Series Preview: Tampa Bay Lightning - 2016 Eastern Conference Finals



The playoff field is down to five, with another elimination coming tonight as the San Jose Sharks and Nashville Predators battle for the final spot in the conference finals. The Pittsburgh Penguins and Tampa Bay Lightning will face off to determine who will represent the Eastern Conference in the Stanley Cup Finals. The Penguins went through the Presidents' Trophy winning Washington Capitals to reach this point, and they'll need to go through the 2015 Eastern Conference Champs to advance further. It'll be a match-up that pits speed against speed, two goaltenders who have been playing excellent hockey in the playoffs, and a couple teams that have no trouble putting the puck into the net.

Possession




The Penguins consistently trended upward through the regular season, finishing off the year with a 57.4 SACF% over the final 25 games, but they haven't managed to maintain that same level in the postseason, managing only a 49.3 SACF% during the playoffs. At times that's appeared to be self-inflicted as the team retreated into a defensive shell with big and/or late leads, but as the Capitals showed it can be dangerous to let a talented team start tilting the ice. Tampa Bay has been a consistently above average possession team this season, but they too have seen a dip in their numbers in the playoffs, with a 51.2 SACF% against the Red Wings and Islanders

Scoring Offense/Defense



Like their possession numbers, Pittsburgh has seen its scoring offense progressively increase under Mike Sullivan, to the point where after facing Henrik Lundqvist and Braden Holtby they're still averaging 3.68 goals per game over their previous 25 games. The Pens' offense is hot right now, and their scoring defense is following suit, having allowed 2.2 goals per game over that same time frame, giving them an absurd 1.48 goal differential per game over that time frame, which would equate to a +121 goal differential over the course of a full season. To put that into perspective, it's been 20 years since a team has sustained that level over the course an 82 game schedule, when the Detroit Red Wings had a +144 differential during a 131 points regular season that saw them fall 1 point short of the record.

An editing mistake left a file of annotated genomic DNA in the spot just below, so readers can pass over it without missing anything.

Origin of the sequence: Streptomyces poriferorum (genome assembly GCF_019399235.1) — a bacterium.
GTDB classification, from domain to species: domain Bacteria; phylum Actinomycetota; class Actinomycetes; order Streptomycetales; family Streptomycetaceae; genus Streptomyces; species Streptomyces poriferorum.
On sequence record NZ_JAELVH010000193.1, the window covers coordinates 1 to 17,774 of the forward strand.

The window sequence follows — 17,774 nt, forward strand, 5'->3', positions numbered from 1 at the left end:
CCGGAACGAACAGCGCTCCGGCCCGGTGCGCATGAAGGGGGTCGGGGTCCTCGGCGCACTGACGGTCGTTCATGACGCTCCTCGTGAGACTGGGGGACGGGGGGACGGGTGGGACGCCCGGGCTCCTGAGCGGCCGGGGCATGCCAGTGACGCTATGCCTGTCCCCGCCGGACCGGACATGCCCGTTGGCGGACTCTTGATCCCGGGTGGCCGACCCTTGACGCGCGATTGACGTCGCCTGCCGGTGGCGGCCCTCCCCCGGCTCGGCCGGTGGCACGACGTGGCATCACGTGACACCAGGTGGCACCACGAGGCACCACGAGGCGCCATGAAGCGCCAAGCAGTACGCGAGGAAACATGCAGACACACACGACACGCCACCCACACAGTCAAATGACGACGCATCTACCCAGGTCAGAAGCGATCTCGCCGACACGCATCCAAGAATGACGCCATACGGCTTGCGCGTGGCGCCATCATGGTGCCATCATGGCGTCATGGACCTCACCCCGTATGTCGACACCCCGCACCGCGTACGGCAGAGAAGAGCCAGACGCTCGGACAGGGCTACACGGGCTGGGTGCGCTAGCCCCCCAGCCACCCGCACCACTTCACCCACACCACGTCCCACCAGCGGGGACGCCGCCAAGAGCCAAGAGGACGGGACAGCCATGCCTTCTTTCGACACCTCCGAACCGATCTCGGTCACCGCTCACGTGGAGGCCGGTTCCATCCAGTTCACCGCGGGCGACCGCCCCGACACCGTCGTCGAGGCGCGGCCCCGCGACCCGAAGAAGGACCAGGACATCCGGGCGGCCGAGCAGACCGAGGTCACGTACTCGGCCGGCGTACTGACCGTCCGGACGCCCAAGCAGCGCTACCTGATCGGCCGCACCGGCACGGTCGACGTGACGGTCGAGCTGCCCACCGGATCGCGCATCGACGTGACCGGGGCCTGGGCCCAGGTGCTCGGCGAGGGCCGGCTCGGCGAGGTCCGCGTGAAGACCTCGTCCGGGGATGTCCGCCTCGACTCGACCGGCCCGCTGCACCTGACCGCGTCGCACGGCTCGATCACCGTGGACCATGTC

After a rough start of the year offensively, the Lightning have rebounded over the second half of the season and have topped the 3.0 goal per game mark for stretches late in the season. They've tailed off a bit later in the year, but Tampa has scored 30 goals in 10 postseason games, albeit against weaker competition.

Shooting/Save Percentages



Both teams have managed high shooting percentages with good save percentages for large stretches of the season, and it's not surprising that both have taken advantage of a high postseason PDO to advance this far. The Lightning have a 103.8 PDO through their 10 games, while the Penguins aren't far behind with a 103.2 PDO of their own. A large part of the Stanley Cup Playoffs is being lucky in addition to being talented, and these two teams have managed both through the first two rounds.

Season Series Results

January 15, 2016: TB 5 - PIT 4 OT
February 5, 2016: TB 6 - PIT 3
February 20, 2016: TB 4 - PIT 2

Tampa Bay completed a series sweep of Pittsburgh during the regulation, winning all three games by a combined 15-9 score. It's not all bad news for the Penguins though as it'll be a much different team that lines up across from the Lightning for Game 1. The Pens had suffered a rash of injuries during the stretch of the season where these games occurred, facing Tampa without Nick Bonino for all 3 games, without Eric Fehr and Evgeni Malkin for 2, and the first game happened before the Carl Hagelin trade. To show how far things have come, Kevin Porter was in the lineup for all 3 games, Jeff Zatkoff started the last game, and Marc-Andre Fleury played poorly in the first two.